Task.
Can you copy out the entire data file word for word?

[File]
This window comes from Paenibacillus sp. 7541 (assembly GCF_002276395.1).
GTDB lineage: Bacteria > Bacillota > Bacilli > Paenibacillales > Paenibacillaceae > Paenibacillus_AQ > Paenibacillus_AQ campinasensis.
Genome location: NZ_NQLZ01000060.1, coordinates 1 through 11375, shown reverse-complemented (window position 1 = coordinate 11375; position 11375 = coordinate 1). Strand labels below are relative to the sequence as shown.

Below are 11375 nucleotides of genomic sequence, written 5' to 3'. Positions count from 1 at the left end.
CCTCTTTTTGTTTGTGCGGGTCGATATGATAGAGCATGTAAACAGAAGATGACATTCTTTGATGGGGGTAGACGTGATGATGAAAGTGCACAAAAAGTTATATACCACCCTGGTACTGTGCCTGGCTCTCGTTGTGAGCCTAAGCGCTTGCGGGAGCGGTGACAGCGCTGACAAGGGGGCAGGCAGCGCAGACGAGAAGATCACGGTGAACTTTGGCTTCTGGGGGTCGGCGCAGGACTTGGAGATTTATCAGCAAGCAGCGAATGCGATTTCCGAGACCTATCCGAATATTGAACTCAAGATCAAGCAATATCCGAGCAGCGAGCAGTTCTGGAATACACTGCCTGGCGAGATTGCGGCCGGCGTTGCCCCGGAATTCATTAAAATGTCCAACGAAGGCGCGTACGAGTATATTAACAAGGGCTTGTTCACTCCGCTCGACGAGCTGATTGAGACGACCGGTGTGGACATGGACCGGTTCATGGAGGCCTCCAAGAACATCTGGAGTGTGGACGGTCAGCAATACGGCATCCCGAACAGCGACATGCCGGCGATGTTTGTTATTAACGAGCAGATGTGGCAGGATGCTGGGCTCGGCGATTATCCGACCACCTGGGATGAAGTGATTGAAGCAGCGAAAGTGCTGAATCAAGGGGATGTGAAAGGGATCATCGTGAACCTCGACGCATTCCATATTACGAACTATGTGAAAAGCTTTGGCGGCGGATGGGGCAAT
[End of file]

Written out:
This window comes from Paenibacillus sp. 7541 (assembly GCF_002276395.1).
GTDB lineage: Bacteria > Bacillota > Bacilli > Paenibacillales > Paenibacillaceae > Paenibacillus_AQ > Paenibacillus_AQ campinasensis.
Genome location: NZ_NQLZ01000060.1, coordinates 1 through 11375, shown reverse-complemented (window position 1 = coordinate 11375; position 11375 = coordinate 1). Strand labels below are relative to the sequence as shown.

Below are 11375 nucleotides of genomic sequence, written 5' to 3'. Positions count from 1 at the left end.
CCTCTTTTTGTTTGTGCGGGTCGATATGATAGAGCATGTAAACAGAAGATGACATTCTTTGATGGGGGTAGACGTGATGATGAAAGTGCACAAAAAGTTATATACCACCCTGGTACTGTGCCTGGCTCTCGTTGTGAGCCTAAGCGCTTGCGGGAGCGGTGACAGCGCTGACAAGGGGGCAGGCAGCGCAGACGAGAAGATCACGGTGAACTTTGGCTTCTGGGGGTCGGCGCAGGACTTGGAGATTTATCAGCAAGCAGCGAATGCGATTTCCGAGACCTATCCGAATATTGAACTCAAGATCAAGCAATATCCGAGCAGCGAGCAGTTCTGGAATACACTGCCTGGCGAGATTGCGGCCGGCGTTGCCCCGGAATTCATTAAAATGTCCAACGAAGGCGCGTACGAGTATATTAACAAGGGCTTGTTCACTCCGCTCGACGAGCTGATTGAGACGACCGGTGTGGACATGGACCGGTTCATGGAGGCCTCCAAGAACATCTGGAGTGTGGACGGTCAGCAATACGGCATCCCGAACAGCGACATGCCGGCGATGTTTGTTATTAACGAGCAGATGTGGCAGGATGCTGGGCTCGGCGATTATCCGACCACCTGGGATGAAGTGATTGAAGCAGCGAAAGTGCTGAATCAAGGGGATGTGAAAGGGATCATCGTGAACCTCGACGCATTCCATATTACGAACTATGTGAAAAGCTTTGGCGGCGGATGGGGCAAT